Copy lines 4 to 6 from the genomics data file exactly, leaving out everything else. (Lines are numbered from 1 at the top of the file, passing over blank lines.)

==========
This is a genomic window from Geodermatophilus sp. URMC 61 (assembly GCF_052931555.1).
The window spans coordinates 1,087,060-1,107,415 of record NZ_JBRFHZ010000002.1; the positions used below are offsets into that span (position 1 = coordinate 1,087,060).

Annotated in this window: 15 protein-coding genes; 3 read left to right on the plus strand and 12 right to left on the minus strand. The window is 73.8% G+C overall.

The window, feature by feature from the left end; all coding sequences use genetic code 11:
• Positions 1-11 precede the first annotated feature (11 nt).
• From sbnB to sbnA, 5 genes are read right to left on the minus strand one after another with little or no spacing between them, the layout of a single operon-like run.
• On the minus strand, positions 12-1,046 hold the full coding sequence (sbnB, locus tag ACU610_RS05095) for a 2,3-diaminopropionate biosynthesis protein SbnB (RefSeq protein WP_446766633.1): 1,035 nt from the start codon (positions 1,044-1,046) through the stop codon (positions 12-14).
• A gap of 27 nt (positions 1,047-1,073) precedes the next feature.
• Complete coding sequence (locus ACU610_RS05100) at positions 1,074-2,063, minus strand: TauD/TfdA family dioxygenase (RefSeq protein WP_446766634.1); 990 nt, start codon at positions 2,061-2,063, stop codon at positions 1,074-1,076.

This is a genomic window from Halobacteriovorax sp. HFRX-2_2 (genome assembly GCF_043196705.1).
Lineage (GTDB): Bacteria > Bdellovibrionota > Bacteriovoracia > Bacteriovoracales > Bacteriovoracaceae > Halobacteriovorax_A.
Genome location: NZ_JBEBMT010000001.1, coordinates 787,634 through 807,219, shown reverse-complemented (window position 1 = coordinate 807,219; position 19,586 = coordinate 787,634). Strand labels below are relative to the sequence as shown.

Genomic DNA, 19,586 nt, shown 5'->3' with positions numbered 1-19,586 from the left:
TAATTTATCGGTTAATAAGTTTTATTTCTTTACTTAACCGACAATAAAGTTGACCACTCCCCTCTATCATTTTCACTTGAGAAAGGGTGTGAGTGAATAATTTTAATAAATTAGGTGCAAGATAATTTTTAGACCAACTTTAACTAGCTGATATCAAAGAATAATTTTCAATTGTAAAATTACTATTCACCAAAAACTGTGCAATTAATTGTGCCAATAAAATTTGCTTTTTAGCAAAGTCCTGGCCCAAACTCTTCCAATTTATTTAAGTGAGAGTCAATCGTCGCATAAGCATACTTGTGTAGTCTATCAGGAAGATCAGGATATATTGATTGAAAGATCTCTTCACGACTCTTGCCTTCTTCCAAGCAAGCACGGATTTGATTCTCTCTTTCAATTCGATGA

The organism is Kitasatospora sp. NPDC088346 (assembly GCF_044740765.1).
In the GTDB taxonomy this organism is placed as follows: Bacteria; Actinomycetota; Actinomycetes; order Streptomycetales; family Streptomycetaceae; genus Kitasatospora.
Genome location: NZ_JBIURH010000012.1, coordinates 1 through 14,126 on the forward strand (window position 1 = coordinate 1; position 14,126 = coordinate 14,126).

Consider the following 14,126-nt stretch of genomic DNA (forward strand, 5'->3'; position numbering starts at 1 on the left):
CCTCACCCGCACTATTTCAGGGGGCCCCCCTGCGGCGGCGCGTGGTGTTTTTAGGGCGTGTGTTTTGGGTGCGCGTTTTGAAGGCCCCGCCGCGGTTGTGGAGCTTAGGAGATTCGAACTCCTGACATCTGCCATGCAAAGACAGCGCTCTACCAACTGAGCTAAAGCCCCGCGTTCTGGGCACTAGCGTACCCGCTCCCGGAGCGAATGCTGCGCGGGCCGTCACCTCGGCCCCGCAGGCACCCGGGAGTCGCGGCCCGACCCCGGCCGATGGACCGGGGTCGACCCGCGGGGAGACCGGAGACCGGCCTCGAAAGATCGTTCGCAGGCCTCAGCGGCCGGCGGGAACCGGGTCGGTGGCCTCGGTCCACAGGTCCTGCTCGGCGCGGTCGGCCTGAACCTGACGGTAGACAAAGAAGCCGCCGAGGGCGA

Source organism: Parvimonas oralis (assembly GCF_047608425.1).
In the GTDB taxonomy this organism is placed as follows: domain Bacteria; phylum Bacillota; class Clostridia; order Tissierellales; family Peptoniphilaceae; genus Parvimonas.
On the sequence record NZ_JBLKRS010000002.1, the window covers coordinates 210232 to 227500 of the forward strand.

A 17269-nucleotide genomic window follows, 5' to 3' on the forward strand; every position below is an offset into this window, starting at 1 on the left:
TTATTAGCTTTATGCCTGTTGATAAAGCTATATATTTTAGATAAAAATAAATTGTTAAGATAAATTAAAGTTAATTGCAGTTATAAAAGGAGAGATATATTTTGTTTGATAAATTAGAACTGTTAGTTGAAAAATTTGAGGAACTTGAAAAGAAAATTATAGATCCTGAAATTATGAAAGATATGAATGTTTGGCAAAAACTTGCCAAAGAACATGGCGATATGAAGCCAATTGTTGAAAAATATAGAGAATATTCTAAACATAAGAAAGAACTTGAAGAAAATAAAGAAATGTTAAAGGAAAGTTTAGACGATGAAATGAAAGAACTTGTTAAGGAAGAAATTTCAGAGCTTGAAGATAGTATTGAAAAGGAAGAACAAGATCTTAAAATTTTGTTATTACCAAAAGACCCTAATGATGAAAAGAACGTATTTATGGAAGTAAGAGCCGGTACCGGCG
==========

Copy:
The window, feature by feature from the left end; all coding sequences use genetic code 11:
• Positions 1-11 precede the first annotated feature (11 nt).
• From sbnB to sbnA, 5 genes are read right to left on the minus strand one after another with little or no spacing between them, the layout of a single operon-like run.